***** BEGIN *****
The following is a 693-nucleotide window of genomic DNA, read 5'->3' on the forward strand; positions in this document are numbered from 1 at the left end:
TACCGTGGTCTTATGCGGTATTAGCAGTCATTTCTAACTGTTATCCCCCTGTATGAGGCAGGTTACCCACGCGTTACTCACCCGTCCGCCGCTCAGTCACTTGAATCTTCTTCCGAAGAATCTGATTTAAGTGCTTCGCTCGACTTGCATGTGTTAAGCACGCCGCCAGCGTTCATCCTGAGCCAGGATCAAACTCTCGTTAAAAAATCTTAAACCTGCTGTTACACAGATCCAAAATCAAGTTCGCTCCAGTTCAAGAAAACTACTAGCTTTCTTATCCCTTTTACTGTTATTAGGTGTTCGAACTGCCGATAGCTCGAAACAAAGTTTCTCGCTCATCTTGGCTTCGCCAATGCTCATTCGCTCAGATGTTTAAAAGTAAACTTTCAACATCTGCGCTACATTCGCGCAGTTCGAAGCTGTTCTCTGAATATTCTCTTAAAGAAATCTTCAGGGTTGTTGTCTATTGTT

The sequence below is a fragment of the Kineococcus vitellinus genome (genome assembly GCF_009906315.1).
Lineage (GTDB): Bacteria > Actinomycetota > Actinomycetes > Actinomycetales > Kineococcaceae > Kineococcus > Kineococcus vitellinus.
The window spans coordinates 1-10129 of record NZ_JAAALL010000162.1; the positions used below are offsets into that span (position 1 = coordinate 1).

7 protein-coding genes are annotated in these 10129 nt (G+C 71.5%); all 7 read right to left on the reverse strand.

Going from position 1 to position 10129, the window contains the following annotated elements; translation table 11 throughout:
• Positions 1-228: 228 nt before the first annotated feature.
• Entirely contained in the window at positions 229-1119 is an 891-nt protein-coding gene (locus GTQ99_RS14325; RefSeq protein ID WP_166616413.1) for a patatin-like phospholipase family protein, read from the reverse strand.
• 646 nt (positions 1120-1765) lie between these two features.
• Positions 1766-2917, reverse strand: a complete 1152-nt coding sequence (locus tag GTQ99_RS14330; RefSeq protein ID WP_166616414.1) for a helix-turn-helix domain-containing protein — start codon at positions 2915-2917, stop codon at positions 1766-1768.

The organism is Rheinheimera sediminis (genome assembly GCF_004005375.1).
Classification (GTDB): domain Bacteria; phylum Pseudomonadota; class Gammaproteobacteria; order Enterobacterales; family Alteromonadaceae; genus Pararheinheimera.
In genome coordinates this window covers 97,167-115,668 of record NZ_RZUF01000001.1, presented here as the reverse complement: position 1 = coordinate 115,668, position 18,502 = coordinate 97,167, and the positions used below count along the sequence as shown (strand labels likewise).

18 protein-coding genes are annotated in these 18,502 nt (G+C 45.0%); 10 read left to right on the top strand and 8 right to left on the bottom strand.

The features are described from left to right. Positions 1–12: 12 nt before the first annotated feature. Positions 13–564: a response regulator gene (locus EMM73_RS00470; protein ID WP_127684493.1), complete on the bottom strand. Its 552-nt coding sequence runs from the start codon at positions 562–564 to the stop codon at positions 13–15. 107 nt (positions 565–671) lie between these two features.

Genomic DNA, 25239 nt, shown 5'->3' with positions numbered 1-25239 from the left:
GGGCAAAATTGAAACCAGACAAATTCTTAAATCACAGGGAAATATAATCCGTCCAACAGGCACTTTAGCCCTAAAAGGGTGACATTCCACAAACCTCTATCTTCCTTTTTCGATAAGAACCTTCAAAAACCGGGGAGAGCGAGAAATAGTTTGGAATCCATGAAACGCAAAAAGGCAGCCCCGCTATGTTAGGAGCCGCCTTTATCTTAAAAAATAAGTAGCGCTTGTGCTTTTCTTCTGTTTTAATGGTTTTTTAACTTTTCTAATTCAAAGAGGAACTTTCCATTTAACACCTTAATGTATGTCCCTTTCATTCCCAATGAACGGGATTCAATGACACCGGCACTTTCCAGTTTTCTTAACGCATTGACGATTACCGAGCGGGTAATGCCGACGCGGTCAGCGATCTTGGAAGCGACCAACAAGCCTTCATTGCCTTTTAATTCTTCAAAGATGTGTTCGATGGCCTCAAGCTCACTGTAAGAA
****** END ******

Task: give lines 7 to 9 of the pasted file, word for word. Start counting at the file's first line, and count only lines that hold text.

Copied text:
Going from position 1 to position 10129, the window contains the following annotated elements; translation table 11 throughout:
• Positions 1-228: 228 nt before the first annotated feature.
• Entirely contained in the window at positions 229-1119 is an 891-nt protein-coding gene (locus GTQ99_RS14325; RefSeq protein ID WP_166616413.1) for a patatin-like phospholipase family protein, read from the reverse strand.